Interparish Faith in Action group in Osage County collects for “Christmas in July” Box of Joy project


Several women throughout Osage County have started a group called Osage County Faith in Action, many of whom are faith-filled and want to give back to local parishes, communities in the United States, and even areas on the other side of the world with a “Christmas in July” project. 

Co-led by Nyla Bassett, a member of Holy Family in Freeburg, and Westphalia St. Joseph parishioner Angela Stuecken, who brought the idea to Bassett, the group’s motto is “Feed, Lead, and Protect.” 

Ms. Stuecken said Osage County Faith in Action members did not want to hold this project during the Christmas season because it would take away from other programs such as Osage Caring Projects.

“We are doing just that with our first group project,” Ms. Bassett said of “Box of Joy,” which blesses underprivileged children around the world.

“Angela and I had been in contact with other prayerful projects over the years, and our paths have crossed more than once through continued Catholic education,” she said. “Angela is a wealth of information, and I really lean on her. Common friends and interests kept us connected, so when Angela reached out and said she had something big up her sleeve, I was all in and excited.”

Ms. Bassett gathered several of her prayer group friends from Freeburg and went to see what Ms. Stuecken had planned. 

“Angela invited us into her house and talked about Cross Catholic Outreach and a few of the projects CCO has, including mission trips and why they are so important,” Ms. Bassett explained. “It was decided that night that it would be good for Osage County to have a group to join together — some people from each parish if at all possible — to pray and serve together. ‘Feed, Lead, and Protect,’ that is what God asks of us, and that is what we hope to do together.”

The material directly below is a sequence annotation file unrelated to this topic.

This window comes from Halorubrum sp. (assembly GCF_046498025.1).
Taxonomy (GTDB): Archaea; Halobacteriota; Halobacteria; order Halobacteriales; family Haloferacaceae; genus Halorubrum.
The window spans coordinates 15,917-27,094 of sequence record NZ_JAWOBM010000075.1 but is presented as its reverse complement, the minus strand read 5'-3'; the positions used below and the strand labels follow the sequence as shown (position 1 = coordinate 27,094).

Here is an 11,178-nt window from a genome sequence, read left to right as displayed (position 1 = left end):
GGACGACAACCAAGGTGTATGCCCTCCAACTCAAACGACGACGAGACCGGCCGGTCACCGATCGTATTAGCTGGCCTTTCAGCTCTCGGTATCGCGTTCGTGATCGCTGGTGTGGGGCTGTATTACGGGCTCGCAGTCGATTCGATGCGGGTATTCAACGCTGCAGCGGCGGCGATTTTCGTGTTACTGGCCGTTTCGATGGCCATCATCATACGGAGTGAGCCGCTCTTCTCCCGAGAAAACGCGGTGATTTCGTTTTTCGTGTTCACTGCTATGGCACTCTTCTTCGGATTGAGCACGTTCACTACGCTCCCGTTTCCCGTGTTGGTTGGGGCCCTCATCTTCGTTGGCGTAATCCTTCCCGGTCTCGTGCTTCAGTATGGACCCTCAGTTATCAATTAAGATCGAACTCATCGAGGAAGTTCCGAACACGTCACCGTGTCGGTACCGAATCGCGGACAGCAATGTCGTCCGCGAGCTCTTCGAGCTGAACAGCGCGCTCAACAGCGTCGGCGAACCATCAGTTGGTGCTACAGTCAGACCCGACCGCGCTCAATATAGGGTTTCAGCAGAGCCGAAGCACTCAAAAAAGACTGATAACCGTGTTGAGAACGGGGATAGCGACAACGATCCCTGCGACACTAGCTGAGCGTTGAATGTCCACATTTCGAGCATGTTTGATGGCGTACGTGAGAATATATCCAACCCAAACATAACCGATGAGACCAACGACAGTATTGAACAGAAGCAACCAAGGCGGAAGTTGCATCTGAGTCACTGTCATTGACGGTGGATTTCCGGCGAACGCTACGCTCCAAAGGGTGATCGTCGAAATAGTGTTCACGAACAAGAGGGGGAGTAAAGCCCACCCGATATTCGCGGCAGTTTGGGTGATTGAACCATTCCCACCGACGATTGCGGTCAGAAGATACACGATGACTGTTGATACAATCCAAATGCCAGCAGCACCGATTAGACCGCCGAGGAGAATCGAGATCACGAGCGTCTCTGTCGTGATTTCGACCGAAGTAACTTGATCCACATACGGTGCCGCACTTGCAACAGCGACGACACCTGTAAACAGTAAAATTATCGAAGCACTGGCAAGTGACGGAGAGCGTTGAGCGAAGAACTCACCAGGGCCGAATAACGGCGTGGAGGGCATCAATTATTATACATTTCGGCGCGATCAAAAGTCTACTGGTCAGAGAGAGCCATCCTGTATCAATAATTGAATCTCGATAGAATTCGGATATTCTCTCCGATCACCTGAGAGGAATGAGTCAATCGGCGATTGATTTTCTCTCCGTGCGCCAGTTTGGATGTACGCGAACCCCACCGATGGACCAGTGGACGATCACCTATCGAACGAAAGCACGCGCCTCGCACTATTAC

Ms. Stuecken noted that Ms. Bassett and Holy Family parishioners have gone above and beyond. “They agreed to host in the church basement, and it’s very much appreciated,” she said.

By the end of the collection period on July 31, the group had collected 657 boxes, which were loaded and packed at Holy Family. The final boxes were prepared for shipping Aug. 2.

Women from Argyle, Babbtown, Bonnots Mill, Frankenstein, Freeburg, Folk, Koeltztown, Linn, Loose Creek, Meta, Rich Fountain, Westphalia, and St. Thomas took on the challenge of filling boxes. 

“We actually fell short, but that’s okay for our first year,” said Ms. Bassett, noting the goal was to fill 1,000 boxes. “It was truly a joy to fill them.

“I was blown away by the community’s support with this project,” she added. “Individual people would take three or four boxes home and come back and get two or three more.”

Ms. Bassett’s home parish set a goal of 100 boxes and blew that away with 150.

“We knocked it out of the park,” she said. “We had people donate boxes of toothbrushes, and soaps, and school supplies. It was so amazing to watch how it all came together. I have no doubt in my mind that next year, we will hit 1,000 boxes.”

“Some of the other parishes did the same,” Ms. Stuecken added. “They took a set number of boxes and ended up coming back for extra boxes because the response of charity was so overwhelming. The community rallied together and exceeded what they thought they could do.”

In developing countries, Christmas is not always a day marked by feasting and gift-giving. In fact, the hardships of poverty leave many children resigned to deprivation.